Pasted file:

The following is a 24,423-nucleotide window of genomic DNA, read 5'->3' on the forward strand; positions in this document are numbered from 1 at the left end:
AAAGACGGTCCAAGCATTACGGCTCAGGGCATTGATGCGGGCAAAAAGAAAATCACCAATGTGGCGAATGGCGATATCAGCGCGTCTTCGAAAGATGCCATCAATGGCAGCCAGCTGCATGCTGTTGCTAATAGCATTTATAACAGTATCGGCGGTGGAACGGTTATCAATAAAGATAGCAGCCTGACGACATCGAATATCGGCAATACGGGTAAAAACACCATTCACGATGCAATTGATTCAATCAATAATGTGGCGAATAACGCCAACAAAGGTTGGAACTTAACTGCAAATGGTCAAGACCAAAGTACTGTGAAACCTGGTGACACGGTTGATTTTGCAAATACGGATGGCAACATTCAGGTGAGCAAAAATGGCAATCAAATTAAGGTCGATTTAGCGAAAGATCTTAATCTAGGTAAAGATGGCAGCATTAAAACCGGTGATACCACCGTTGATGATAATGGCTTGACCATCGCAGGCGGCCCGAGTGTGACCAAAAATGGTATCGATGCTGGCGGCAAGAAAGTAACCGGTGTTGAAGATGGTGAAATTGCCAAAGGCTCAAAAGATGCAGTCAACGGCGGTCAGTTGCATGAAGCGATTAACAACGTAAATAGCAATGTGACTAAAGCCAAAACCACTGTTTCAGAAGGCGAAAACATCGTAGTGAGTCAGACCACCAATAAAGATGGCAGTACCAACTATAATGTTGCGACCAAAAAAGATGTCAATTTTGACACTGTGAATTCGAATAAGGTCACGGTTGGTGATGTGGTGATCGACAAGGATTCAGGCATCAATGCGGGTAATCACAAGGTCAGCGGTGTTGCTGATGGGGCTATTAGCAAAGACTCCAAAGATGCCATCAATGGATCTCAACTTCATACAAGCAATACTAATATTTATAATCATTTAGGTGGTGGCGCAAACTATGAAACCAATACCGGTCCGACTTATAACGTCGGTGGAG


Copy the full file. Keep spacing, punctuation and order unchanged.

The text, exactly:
The following is a 24,423-nucleotide window of genomic DNA, read 5'->3' on the forward strand; positions in this document are numbered from 1 at the left end:
AAAGACGGTCCAAGCATTACGGCTCAGGGCATTGATGCGGGCAAAAAGAAAATCACCAATGTGGCGAATGGCGATATCAGCGCGTCTTCGAAAGATGCCATCAATGGCAGCCAGCTGCATGCTGTTGCTAATAGCATTTATAACAGTATCGGCGGTGGAACGGTTATCAATAAAGATAGCAGCCTGACGACATCGAATATCGGCAATACGGGTAAAAACACCATTCACGATGCAATTGATTCAATCAATAATGTGGCGAATAACGCCAACAAAGGTTGGAACTTAACTGCAAATGGTCAAGACCAAAGTACTGTGAAACCTGGTGACACGGTTGATTTTGCAAATACGGATGGCAACATTCAGGTGAGCAAAAATGGCAATCAAATTAAGGTCGATTTAGCGAAAGATCTTAATCTAGGTAAAGATGGCAGCATTAAAACCGGTGATACCACCGTTGATGATAATGGCTTGACCATCGCAGGCGGCCCGAGTGTGACCAAAAATGGTATCGATGCTGGCGGCAAGAAAGTAACCGGTGTTGAAGATGGTGAAATTGCCAAAGGCTCAAAAGATGCAGTCAACGGCGGTCAGTTGCATGAAGCGATTAACAACGTAAATAGCAATGTGACTAAAGCCAAAACCACTGTTTCAGAAGGCGAAAACATCGTAGTGAGTCAGACCACCAATAAAGATGGCAGTACCAACTATAATGTTGCGACCAAAAAAGATGTCAATTTTGACACTGTGAATTCGAATAAGGTCACGGTTGGTGATGTGGTGATCGACAAGGATTCAGGCATCAATGCGGGTAATCACAAGGTCAGCGGTGTTGCTGATGGGGCTATTAGCAAAGACTCCAAAGATGCCATCAATGGATCTCAACTTCATACAAGCAATACTAATATTTATAATCATTTAGGTGGTGGCGCAAACTATGAAACCAATACCGGTCCGACTTATAACGTCGGTGGAG